Hours after Bloomberg Line first disclosed that the superintendent of companies and superintendent of finance is investigating the so-called Grupo Empresarial Antioqueno (GEA) to confirm that Grupo Argos, Grupo Sura and Nutresa form a trade group. work or not, the answer was known was that the chairman of Sura Group Gonzalo Perez – a company that is part of the so-called GEA – told the employees of the organization about the said investigation that, according to him, has not yet been notified . ,
In communication, this Saturday, September 3, Perez assured that Grupo Sura “is an independent trade group and does not form a trade group with Grupo Argos or Grupo Nutresa. The business of each of these organizations is completely different.” Finance, food and infrastructure.
Similarly, the Director pointed out that, in the case of Sura, it has autonomous and independent bodies. “The decision-making power of Grupo Sura is not subject to the will of Gruppo Argos or Gruppo Nutresa or both. This subordination is the determining element for control,” Perez said.
Regarding the so-called casting system, which has nothing to do with the fact that the administrators of Argos, Sura and Nutresa share the boards of directors of three companies that originated in the 1970s, Perez said: “This cross-ownership system is known by the Colombian authorities and people from other countries, it is completely legal. and have allowed the three organizations to grow with a long-term vision and become leading companies in their respective industries in Colombia and Latin America.
Similarly, it pointed out that Sura, Argos and Nutresa have equity ties because they are shareholders between them and that the system of cross-ownership or casting “was created as a defense mechanism against hostile takeovers and is perfectly legal.” And it is designed to maximize value in favor of all shareholders and ensure long-term stability for companies where third parties seek to gain control.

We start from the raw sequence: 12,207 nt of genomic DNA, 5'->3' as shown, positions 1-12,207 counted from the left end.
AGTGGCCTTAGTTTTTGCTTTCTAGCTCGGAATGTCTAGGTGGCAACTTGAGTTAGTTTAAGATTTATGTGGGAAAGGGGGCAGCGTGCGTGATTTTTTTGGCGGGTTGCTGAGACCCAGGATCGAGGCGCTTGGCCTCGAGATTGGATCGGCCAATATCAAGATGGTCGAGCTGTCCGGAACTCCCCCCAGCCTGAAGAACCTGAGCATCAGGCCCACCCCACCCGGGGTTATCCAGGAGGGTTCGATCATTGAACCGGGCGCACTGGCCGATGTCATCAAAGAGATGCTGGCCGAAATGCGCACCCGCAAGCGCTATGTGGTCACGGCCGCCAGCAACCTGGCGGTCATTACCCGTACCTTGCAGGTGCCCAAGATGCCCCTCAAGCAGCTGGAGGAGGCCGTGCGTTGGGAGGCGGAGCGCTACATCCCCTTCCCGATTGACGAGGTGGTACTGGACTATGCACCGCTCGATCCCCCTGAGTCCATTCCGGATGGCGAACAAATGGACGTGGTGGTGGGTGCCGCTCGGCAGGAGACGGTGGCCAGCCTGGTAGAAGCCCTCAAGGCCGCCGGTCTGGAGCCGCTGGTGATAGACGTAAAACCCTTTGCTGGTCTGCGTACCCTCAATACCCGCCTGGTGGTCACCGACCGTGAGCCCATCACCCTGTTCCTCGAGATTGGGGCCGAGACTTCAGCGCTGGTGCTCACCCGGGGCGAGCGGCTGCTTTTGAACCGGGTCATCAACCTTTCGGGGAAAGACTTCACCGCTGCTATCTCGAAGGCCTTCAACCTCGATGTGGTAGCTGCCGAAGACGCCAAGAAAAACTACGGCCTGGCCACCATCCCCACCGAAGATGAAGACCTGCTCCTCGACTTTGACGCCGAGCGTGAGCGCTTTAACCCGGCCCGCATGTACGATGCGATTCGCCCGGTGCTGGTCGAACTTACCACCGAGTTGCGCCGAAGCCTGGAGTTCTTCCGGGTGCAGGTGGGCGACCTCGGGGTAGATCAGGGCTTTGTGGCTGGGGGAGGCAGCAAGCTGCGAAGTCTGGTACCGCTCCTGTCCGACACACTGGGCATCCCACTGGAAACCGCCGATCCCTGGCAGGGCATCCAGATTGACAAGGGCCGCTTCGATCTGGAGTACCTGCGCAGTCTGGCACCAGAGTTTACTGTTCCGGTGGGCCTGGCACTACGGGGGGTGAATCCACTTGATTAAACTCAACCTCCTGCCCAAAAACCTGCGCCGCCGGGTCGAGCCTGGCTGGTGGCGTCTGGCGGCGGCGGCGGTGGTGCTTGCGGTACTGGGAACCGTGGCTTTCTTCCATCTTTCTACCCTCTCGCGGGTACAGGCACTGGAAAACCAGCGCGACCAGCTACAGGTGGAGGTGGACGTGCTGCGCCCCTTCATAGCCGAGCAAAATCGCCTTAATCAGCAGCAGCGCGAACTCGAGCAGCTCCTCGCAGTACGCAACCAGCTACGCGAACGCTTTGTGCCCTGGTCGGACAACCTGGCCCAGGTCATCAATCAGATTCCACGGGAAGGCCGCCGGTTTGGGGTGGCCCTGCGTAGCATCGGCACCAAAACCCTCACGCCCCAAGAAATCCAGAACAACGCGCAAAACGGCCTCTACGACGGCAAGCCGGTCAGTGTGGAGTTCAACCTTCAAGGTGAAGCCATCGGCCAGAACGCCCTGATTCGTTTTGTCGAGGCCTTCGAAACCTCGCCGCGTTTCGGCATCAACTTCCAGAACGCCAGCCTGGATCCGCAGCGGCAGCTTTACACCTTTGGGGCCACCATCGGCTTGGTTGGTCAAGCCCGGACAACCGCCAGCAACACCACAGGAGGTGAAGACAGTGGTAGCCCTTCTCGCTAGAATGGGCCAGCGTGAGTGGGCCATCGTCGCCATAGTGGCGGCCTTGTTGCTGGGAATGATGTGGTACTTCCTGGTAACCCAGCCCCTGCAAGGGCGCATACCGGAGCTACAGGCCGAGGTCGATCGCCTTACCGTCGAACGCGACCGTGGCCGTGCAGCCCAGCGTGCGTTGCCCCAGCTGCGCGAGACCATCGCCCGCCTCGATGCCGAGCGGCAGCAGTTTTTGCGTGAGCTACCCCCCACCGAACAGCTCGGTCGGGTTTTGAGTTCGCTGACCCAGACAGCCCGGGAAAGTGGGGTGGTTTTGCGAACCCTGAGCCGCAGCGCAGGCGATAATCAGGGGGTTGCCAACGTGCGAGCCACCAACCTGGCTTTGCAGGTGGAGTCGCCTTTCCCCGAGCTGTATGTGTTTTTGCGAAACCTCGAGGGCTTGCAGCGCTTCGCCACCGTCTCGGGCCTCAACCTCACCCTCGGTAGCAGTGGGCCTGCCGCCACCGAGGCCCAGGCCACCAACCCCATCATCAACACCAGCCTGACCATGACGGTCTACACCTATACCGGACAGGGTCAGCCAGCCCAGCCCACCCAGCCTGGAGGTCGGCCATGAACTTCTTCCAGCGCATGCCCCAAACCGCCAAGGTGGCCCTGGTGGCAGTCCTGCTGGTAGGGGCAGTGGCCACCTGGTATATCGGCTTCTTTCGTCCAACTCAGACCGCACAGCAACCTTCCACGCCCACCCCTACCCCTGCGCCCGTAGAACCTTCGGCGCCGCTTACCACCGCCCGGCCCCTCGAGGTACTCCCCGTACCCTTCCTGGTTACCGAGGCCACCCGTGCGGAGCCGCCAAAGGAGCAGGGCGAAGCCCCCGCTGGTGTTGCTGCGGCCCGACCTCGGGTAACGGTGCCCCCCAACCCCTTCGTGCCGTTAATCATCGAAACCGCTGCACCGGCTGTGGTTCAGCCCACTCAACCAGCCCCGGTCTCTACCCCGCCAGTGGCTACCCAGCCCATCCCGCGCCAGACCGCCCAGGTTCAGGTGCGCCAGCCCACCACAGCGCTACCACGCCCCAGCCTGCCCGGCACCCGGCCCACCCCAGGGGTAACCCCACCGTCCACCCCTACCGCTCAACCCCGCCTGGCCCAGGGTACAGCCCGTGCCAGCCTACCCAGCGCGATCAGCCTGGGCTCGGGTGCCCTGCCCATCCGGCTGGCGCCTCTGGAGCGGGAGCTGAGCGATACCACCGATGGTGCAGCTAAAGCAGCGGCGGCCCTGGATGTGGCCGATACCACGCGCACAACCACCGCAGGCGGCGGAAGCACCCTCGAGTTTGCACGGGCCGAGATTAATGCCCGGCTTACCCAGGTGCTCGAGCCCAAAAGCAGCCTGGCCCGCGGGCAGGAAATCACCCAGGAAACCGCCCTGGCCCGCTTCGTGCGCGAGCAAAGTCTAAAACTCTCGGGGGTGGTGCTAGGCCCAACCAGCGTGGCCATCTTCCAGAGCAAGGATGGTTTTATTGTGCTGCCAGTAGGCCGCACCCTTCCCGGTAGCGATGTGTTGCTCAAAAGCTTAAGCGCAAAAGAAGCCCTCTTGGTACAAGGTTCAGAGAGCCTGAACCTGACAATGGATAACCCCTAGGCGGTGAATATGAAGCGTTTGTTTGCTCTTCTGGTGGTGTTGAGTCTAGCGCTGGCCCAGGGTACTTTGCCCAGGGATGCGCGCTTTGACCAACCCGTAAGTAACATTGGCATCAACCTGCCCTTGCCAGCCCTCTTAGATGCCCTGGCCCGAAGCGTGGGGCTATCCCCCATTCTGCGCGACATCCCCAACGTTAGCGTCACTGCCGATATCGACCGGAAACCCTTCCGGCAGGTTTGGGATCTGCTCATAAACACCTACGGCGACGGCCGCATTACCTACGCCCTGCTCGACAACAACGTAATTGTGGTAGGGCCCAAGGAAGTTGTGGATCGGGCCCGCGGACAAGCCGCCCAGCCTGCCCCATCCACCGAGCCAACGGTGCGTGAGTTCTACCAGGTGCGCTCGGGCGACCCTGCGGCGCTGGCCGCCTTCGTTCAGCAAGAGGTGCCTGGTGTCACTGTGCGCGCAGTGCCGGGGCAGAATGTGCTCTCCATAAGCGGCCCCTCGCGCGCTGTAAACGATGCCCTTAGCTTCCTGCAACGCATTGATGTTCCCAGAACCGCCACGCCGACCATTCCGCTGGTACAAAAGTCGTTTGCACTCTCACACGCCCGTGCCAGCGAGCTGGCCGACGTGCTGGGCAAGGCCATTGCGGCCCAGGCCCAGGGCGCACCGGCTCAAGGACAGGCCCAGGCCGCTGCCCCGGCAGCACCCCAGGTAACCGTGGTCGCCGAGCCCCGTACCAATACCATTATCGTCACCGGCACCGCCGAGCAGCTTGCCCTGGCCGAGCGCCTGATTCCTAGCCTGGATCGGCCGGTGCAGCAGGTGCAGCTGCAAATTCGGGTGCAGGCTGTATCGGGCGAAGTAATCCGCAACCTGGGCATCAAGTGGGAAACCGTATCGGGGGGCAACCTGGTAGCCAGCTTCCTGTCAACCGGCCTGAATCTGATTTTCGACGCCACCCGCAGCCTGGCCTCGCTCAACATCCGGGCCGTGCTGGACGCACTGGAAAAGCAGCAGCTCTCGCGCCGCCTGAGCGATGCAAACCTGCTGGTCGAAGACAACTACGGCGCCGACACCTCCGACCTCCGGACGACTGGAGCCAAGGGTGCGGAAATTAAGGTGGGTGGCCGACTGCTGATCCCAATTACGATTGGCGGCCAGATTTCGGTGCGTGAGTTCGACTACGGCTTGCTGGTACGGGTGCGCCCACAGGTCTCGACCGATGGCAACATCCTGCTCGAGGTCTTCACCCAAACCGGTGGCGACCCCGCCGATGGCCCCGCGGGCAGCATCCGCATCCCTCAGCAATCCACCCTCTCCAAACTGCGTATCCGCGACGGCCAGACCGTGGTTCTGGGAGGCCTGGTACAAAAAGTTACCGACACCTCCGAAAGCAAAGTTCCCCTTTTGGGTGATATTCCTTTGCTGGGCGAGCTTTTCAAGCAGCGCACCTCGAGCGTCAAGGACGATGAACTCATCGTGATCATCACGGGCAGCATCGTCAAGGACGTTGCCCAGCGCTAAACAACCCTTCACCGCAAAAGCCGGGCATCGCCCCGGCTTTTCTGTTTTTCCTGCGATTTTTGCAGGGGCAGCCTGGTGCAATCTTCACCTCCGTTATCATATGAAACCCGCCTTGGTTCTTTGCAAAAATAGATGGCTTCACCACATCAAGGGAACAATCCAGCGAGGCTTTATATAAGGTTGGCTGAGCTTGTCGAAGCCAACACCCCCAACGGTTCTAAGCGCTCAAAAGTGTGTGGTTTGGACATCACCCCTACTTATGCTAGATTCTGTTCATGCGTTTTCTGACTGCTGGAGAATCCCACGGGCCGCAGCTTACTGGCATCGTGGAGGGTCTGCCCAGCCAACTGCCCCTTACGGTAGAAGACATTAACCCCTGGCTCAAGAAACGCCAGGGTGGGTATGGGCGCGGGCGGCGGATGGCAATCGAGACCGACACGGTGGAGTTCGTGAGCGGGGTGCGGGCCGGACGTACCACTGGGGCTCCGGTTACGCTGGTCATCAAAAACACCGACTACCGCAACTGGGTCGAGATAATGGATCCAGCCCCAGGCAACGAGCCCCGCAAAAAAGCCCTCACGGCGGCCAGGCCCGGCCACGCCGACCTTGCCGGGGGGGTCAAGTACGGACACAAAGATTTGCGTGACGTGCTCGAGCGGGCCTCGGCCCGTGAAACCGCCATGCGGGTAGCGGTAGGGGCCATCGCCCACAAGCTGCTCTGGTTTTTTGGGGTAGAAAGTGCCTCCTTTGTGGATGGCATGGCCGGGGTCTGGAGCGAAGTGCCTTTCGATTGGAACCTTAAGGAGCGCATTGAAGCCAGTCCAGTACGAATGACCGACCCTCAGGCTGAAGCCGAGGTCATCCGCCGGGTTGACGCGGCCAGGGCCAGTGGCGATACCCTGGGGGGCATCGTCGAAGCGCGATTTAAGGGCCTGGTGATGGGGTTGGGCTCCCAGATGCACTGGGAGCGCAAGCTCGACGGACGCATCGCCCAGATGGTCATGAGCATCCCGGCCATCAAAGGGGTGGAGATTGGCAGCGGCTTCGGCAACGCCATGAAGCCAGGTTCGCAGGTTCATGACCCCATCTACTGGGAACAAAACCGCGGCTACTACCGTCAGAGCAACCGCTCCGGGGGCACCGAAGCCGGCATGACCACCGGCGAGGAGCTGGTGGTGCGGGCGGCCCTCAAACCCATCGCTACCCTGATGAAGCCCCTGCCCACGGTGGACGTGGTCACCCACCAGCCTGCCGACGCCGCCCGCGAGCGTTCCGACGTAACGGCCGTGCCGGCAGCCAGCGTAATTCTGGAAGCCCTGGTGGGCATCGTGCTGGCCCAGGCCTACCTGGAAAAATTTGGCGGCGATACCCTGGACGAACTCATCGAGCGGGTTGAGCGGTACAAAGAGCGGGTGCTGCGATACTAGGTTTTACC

Perez told Sura’s employees that cross-ownership has “allowed a healthy diversification to cope with and recover from the effects of economic cycles,” and that employees were “with disinformation and explanations on the reputational damage done to Grupo Sura”. Invited to raise questions which are given in different scenarios, social networks and some media that do not follow reality” and concluded that they will defend themselves when they are informed about the investigation.
Bloomberg Line learned that the decision to investigate the GEA was initiated ex-officio, which may mark an unprecedented decision in Colombian business history.
However, for decades, the companies that have been the heart of the GEA: Grupo Nutresa, Grupo Inversions Suramericana (GRUPOSUR) and Grupo Argos (GRUPOARG) operated with a castling, in which the administrators of these companies were part of the board. The directors of both companies were not legally established as a business group. In other words, for the Colombian state, these companies are independent of each other and do not operate as a single block.
However, as confirmed by Bloomberg Linea on 12 August, a communication came from the representative superintendent of corporate supervision, Carlos Gerardo Mantilla Gómez, to the financial superintendent, Jorge Castano, requesting that “an investigation be conducted, the highest social body, to establish some kind of individual or joint control.
In the communication, Mantilla Gómez told Castano that “it is necessary to establish whether the parent companies belong to the same control structure or business group under the conditions provided for in Law 22 of 1995.”